2. 12. 2016 10:06
The EU Strategy for the Danube Region (EUSDR)
The EU Strategy for the Danube Region was adopted based on a mandate from the Council – 19. June 2009. The implementation phase of the Strategy has been started since 2011. EUSDR includes member states of the EU (Austria, Bulgaria, Croatia, Czech Republic, Germany, Hungary, Romania, Slovakia and Slovenia) and non-member states (Bosnia and Herzegovina, Moldavia, Montenegro, Serbia and Ukraine).
Member and non-member states cooperates together in 11 different priority areas and covers topics as transport, energy, education, environment, competitiveness, research, security, civil society and more.
The European Commission, as the executive of the EU, prepared the Strategy in 2010 in consultation with all partner countries. The Commission´s Directorate General for Regional Policy helps to implement the Strategy by facilitating and supporting actions of the participating countries. They also coordinate the Strategy at the policy level, assisted by a High Level Group.
The High Level Group (HLG) on macro-regional strategies is made up of official representatives from all EU Member States. It assists the Commission in the policy coordination of the Strategy. The Commission consults the HLG for modifications to the Strategy and the action plan, as well as for reports and monitoring.
Each Priority Area is jointly coordinated by two participating countries (or regions), who work in consultation with the Commission, relevant EU agencies and regional bodies. For each Priority Area, each of the two responsible countries designates a Priority Area Coordinator. The Priority Area Coordinators (PACs) ensure the implementation of the Action Plan defined for the Priority Area by agreeing on planning, with targets, indicators and timetables, and by making sure there is effective cooperation between project promoters, programmes and funding sources.
The National Coordinators (NCs) coordinate and keep an overview of the participation of their country in the implementation of the EUSDR including all 11 Priority Areas. The role of the NC is to promote the Strategy and inform relevant stakeholders on the national level of key developments.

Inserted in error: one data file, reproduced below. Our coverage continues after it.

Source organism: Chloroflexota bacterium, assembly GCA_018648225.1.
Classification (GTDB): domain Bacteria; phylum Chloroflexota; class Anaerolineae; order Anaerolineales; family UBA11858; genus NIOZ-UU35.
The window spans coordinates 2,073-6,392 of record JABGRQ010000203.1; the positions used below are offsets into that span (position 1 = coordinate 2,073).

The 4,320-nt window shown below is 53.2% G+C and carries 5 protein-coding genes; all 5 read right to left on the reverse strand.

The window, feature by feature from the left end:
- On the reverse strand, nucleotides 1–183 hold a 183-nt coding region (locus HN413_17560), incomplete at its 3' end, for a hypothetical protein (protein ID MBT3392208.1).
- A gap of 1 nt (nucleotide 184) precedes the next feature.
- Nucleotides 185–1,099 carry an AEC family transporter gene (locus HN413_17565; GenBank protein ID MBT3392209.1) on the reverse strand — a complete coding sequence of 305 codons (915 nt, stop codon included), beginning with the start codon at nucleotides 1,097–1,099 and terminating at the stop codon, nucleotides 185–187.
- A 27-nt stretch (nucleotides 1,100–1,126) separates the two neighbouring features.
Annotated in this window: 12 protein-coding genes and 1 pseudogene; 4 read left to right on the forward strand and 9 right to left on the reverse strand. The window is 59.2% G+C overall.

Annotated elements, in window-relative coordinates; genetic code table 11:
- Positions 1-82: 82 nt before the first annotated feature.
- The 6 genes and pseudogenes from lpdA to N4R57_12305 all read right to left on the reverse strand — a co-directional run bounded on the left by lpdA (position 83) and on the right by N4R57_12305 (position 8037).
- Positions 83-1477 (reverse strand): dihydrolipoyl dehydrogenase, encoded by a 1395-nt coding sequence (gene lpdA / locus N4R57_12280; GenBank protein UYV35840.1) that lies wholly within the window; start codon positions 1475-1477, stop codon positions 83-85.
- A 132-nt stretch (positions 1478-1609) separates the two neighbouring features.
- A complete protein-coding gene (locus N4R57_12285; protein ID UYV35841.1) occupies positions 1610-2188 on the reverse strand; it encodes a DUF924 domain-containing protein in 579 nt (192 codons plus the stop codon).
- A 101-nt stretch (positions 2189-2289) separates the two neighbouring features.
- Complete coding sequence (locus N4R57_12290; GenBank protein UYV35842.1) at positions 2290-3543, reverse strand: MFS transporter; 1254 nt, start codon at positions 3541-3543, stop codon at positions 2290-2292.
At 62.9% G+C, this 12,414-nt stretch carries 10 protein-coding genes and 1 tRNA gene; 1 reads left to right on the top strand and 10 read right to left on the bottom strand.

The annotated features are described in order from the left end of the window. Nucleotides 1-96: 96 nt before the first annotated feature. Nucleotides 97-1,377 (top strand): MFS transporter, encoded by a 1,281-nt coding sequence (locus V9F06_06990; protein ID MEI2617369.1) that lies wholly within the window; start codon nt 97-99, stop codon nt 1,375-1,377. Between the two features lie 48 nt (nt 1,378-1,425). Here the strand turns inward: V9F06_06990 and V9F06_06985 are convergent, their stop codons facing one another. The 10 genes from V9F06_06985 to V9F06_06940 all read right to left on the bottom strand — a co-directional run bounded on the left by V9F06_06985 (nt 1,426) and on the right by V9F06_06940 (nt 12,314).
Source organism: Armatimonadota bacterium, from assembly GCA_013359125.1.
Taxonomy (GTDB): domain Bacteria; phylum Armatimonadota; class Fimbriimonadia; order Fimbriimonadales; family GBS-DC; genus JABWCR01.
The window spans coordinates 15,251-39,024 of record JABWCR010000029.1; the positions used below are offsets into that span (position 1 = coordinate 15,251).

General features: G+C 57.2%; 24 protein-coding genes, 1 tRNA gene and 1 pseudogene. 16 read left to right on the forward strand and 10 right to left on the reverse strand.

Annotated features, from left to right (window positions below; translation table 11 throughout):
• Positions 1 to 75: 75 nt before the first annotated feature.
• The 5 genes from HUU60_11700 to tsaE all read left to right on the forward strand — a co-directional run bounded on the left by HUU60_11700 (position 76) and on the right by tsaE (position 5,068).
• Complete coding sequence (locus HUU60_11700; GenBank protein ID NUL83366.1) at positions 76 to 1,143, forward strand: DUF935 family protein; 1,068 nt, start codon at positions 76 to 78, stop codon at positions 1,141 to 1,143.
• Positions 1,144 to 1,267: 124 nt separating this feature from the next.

Interreg Danube Programme
The European Territorial Cooperation (ETC), better known as Interreg is one of the goals of the European Union cohesion policy. It provides a framework for the implementation of joint actions and policy exchanges between national, regional and local actors from different Member (and non-member) States.
The overarching objective of European Territorial Cooperation (ETC) is to promote a harmonious economic, social and territorial development of the Union as a whole.
The Danube Transnational Programme is a financial instrument of the ETC.
Danube Transnational Programme (DTP) is a financing instrument with a specific scope and an independent decision making body and supports the policy integration in the Danube area in selected fields under the CPR/ERDF regulation linked to the EUSDR strategy. Geographically, the DTP area overlaps with the territory addressed by the EU Strategy for the Danube Region (EUSDR).
From the technical and political discussions about the content of the program emerged following topics forming 4 Priority Axis:
Priority axis 1
INNOVATIVE AND SOCIALLY RESPONSIBLE DANUBE REGION
1.1. Improve framework conditions for innovation
1.2. Increase competences for business and social innovation
Priority axis 2
ENVIRONMENT AND CULTURE RESPONSIBLE DANUBE REGION
2.1. Strengthen transnational water management and flood risk prevention
2.2. Foster sustainable use of natural and cultural heritage and resources
2.3. Foster the restoration and management of ecological corridors
2.4. Improve preparedness for environmental risk management
Priority axis 3
BETTER CONNECTED AND ENERGY RESPONSIBLE DANUBE REGION
3.1. Support environmentally-friendly and safe transport systems and balanced accessibility of urban and rural areas
3.2. Improve energy security and energy efficiency
Priority axis 4
WELL-GOVERNED DANUBE REGION
4.1. Improve institutional capacities to tackle major societal challenges
4.2. Support to the governance and implementation of the EUSDR
The connection between the program and the EU Strategy for the Danube Region
Macro regional strategies are not funding instruments. A macro-regional strategy is an integrated framework (endorsed by the European Council), which may be supported by the European Structural and Investment Funds among others, to address common challenges faced by a defined geographical area relating to Member States and third countries located in the same geographical area which thereby benefit from strengthened cooperation contributing to achievement of economic, social and territorial cohesion. They rather seek to create synergies and coordination between existing policies, funding instruments and initiatives taking place across a given macro region.
Transnational cooperation programmes like the DTP are funding instruments contributing to the realisation of different EU policies and strategies, including macro-regional strategies. Transnational cooperation programmes and macro regional strategies are based on different policy and/or legal frameworks, internal governance structures and administrative procedures, different sets of rules or thematic priorities.